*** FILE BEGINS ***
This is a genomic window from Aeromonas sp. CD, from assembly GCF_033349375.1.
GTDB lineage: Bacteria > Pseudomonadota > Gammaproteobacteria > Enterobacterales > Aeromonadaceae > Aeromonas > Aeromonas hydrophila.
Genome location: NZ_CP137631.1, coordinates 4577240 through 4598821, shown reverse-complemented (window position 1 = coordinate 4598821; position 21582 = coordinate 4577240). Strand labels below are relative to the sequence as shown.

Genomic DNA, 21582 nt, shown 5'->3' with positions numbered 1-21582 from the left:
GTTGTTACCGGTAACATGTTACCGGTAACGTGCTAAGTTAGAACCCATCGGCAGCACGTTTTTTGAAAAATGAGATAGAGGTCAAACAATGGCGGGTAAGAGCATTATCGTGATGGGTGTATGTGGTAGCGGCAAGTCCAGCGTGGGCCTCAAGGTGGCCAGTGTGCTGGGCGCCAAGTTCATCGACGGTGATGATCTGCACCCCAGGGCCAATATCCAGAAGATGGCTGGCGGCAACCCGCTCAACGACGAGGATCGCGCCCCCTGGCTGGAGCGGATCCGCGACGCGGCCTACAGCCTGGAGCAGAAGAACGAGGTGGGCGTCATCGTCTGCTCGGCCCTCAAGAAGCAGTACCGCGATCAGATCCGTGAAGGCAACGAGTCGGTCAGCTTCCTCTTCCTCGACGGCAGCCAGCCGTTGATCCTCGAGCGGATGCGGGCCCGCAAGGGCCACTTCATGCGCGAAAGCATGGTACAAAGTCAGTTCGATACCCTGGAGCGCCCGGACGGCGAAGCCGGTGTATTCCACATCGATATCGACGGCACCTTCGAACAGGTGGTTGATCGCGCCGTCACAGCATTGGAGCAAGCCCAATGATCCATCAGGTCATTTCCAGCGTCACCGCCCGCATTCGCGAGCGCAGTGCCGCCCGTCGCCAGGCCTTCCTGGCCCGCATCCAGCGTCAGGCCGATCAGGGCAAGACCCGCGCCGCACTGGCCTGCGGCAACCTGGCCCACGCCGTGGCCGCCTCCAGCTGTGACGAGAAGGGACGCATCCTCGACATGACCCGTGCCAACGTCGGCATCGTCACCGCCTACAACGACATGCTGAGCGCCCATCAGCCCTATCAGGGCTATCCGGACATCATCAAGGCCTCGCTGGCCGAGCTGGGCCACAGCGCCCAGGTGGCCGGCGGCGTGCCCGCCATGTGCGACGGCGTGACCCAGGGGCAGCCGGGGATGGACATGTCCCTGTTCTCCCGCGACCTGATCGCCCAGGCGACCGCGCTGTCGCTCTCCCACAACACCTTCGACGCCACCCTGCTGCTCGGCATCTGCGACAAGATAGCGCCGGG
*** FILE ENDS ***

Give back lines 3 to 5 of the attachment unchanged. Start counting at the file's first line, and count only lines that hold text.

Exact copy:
Genome location: NZ_CP137631.1, coordinates 4577240 through 4598821, shown reverse-complemented (window position 1 = coordinate 4598821; position 21582 = coordinate 4577240). Strand labels below are relative to the sequence as shown.

Genomic DNA, 21582 nt, shown 5'->3' with positions numbered 1-21582 from the left:
GTTGTTACCGGTAACATGTTACCGGTAACGTGCTAAGTTAGAACCCATCGGCAGCACGTTTTTTGAAAAATGAGATAGAGGTCAAACAATGGCGGGTAAGAGCATTATCGTGATGGGTGTATGTGGTAGCGGCAAGTCCAGCGTGGGCCTCAAGGTGGCCAGTGTGCTGGGCGCCAAGTTCATCGACGGTGATGATCTGCACCCCAGGGCCAATATCCAGAAGATGGCTGGCGGCAACCCGCTCAACGACGAGGATCGCGCCCCCTGGCTGGAGCGGATCCGCGACGCGGCCTACAGCCTGGAGCAGAAGAACGAGGTGGGCGTCATCGTCTGCTCGGCCCTCAAGAAGCAGTACCGCGATCAGATCCGTGAAGGCAACGAGTCGGTCAGCTTCCTCTTCCTCGACGGCAGCCAGCCGTTGATCCTCGAGCGGATGCGGGCCCGCAAGGGCCACTTCATGCGCGAAAGCATGGTACAAAGTCAGTTCGATACCCTGGAGCGCCCGGACGGCGAAGCCGGTGTATTCCACATCGATATCGACGGCACCTTCGAACAGGTGGTTGATCGCGCCGTCACAGCATTGGAGCAAGCCCAATGATCCATCAGGTCATTTCCAGCGTCACCGCCCGCATTCGCGAGCGCAGTGCCGCCCGTCGCCAGGCCTTCCTGGCCCGCATCCAGCGTCAGGCCGATCAGGGCAAGACCCGCGCCGCACTGGCCTGCGGCAACCTGGCCCACGCCGTGGCCGCCTCCAGCTGTGACGAGAAGGGACGCATCCTCGACATGACCCGTGCCAACGTCGGCATCGTCACCGCCTACAACGACATGCTGAGCGCCCATCAGCCCTATCAGGGCTATCCGGACATCATCAAGGCCTCGCTGGCCGAGCTGGGCCACAGCGCCCAGGTGGCCGGCGGCGTGCCCGCCATGTGCGACGGCGTGACCCAGGGGCAGCCGGGGATGGACATGTCCCTGTTCTCCCGCGACCTGATCGCCCAGGCGACCGCGCTGTCGCTCTCCCACAACACCTTCGACGCCACCCTGCTGCTCGGCATCTGCGACAAGATAGCGCCGGG